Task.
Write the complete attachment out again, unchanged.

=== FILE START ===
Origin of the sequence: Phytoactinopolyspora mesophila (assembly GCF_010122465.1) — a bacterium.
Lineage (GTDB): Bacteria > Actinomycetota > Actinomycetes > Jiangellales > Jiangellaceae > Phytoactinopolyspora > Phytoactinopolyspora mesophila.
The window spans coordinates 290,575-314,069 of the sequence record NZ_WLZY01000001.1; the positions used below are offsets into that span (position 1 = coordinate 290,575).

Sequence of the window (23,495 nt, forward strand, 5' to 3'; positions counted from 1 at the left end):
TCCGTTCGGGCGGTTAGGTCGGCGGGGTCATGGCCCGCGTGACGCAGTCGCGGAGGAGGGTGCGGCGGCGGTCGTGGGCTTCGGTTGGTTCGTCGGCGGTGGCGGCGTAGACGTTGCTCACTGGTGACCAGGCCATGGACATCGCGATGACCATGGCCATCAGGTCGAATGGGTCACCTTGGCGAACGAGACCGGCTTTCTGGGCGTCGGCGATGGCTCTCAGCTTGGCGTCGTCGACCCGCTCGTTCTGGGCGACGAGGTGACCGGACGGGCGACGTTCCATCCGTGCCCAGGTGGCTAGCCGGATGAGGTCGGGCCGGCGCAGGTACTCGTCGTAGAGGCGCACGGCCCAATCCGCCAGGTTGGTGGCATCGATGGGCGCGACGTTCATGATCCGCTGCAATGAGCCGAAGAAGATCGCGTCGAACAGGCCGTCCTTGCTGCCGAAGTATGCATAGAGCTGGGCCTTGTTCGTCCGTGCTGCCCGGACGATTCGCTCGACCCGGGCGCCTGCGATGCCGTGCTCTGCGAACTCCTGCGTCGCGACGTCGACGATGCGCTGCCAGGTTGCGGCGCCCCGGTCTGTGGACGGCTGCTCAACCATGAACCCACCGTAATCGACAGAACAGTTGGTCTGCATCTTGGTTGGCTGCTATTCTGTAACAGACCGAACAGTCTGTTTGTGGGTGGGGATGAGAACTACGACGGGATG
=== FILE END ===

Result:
Origin of the sequence: Phytoactinopolyspora mesophila (assembly GCF_010122465.1) — a bacterium.
Lineage (GTDB): Bacteria > Actinomycetota > Actinomycetes > Jiangellales > Jiangellaceae > Phytoactinopolyspora > Phytoactinopolyspora mesophila.
The window spans coordinates 290,575-314,069 of the sequence record NZ_WLZY01000001.1; the positions used below are offsets into that span (position 1 = coordinate 290,575).

Sequence of the window (23,495 nt, forward strand, 5' to 3'; positions counted from 1 at the left end):
TCCGTTCGGGCGGTTAGGTCGGCGGGGTCATGGCCCGCGTGACGCAGTCGCGGAGGAGGGTGCGGCGGCGGTCGTGGGCTTCGGTTGGTTCGTCGGCGGTGGCGGCGTAGACGTTGCTCACTGGTGACCAGGCCATGGACATCGCGATGACCATGGCCATCAGGTCGAATGGGTCACCTTGGCGAACGAGACCGGCTTTCTGGGCGTCGGCGATGGCTCTCAGCTTGGCGTCGTCGACCCGCTCGTTCTGGGCGACGAGGTGACCGGACGGGCGACGTTCCATCCGTGCCCAGGTGGCTAGCCGGATGAGGTCGGGCCGGCGCAGGTACTCGTCGTAGAGGCGCACGGCCCAATCCGCCAGGTTGGTGGCATCGATGGGCGCGACGTTCATGATCCGCTGCAATGAGCCGAAGAAGATCGCGTCGAACAGGCCGTCCTTGCTGCCGAAGTATGCATAGAGCTGGGCCTTGTTCGTCCGTGCTGCCCGGACGATTCGCTCGACCCGGGCGCCTGCGATGCCGTGCTCTGCGAACTCCTGCGTCGCGACGTCGACGATGCGCTGCCAGGTTGCGGCGCCCCGGTCTGTGGACGGCTGCTCAACCATGAACCCACCGTAATCGACAGAACAGTTGGTCTGCATCTTGGTTGGCTGCTATTCTGTAACAGACCGAACAGTCTGTTTGTGGGTGGGGATGAGAACTACGACGGGATG